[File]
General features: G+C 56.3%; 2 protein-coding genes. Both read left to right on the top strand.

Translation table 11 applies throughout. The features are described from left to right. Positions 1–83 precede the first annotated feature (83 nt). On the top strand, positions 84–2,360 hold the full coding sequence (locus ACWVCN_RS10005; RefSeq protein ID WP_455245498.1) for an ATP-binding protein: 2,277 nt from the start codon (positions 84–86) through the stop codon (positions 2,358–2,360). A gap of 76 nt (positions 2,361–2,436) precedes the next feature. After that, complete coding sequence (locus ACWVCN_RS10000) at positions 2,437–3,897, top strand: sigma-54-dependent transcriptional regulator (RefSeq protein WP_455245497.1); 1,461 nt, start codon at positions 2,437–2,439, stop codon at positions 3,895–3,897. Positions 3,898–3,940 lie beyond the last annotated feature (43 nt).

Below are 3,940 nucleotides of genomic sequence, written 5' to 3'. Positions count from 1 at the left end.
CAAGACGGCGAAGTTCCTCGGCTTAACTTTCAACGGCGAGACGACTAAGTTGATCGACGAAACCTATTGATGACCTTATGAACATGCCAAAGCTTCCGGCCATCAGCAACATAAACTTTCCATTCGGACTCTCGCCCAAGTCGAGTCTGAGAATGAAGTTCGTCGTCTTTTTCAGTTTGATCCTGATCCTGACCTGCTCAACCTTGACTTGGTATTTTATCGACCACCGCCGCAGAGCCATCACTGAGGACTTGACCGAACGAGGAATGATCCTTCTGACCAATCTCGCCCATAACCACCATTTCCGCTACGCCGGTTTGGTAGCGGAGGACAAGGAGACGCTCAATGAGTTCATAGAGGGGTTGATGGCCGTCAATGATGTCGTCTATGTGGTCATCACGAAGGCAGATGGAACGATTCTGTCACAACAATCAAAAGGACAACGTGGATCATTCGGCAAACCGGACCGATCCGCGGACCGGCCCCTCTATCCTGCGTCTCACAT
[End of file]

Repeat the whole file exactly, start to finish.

General features: G+C 56.3%; 2 protein-coding genes. Both read left to right on the top strand.

Translation table 11 applies throughout. The features are described from left to right. Positions 1–83 precede the first annotated feature (83 nt). On the top strand, positions 84–2,360 hold the full coding sequence (locus ACWVCN_RS10005; RefSeq protein ID WP_455245498.1) for an ATP-binding protein: 2,277 nt from the start codon (positions 84–86) through the stop codon (positions 2,358–2,360). A gap of 76 nt (positions 2,361–2,436) precedes the next feature. After that, complete coding sequence (locus ACWVCN_RS10000) at positions 2,437–3,897, top strand: sigma-54-dependent transcriptional regulator (RefSeq protein WP_455245497.1); 1,461 nt, start codon at positions 2,437–2,439, stop codon at positions 3,895–3,897. Positions 3,898–3,940 lie beyond the last annotated feature (43 nt).

Below are 3,940 nucleotides of genomic sequence, written 5' to 3'. Positions count from 1 at the left end.
CAAGACGGCGAAGTTCCTCGGCTTAACTTTCAACGGCGAGACGACTAAGTTGATCGACGAAACCTATTGATGACCTTATGAACATGCCAAAGCTTCCGGCCATCAGCAACATAAACTTTCCATTCGGACTCTCGCCCAAGTCGAGTCTGAGAATGAAGTTCGTCGTCTTTTTCAGTTTGATCCTGATCCTGACCTGCTCAACCTTGACTTGGTATTTTATCGACCACCGCCGCAGAGCCATCACTGAGGACTTGACCGAACGAGGAATGATCCTTCTGACCAATCTCGCCCATAACCACCATTTCCGCTACGCCGGTTTGGTAGCGGAGGACAAGGAGACGCTCAATGAGTTCATAGAGGGGTTGATGGCCGTCAATGATGTCGTCTATGTGGTCATCACGAAGGCAGATGGAACGATTCTGTCACAACAATCAAAAGGACAACGTGGATCATTCGGCAAACCGGACCGATCCGCGGACCGGCCCCTCTATCCTGCGTCTCACAT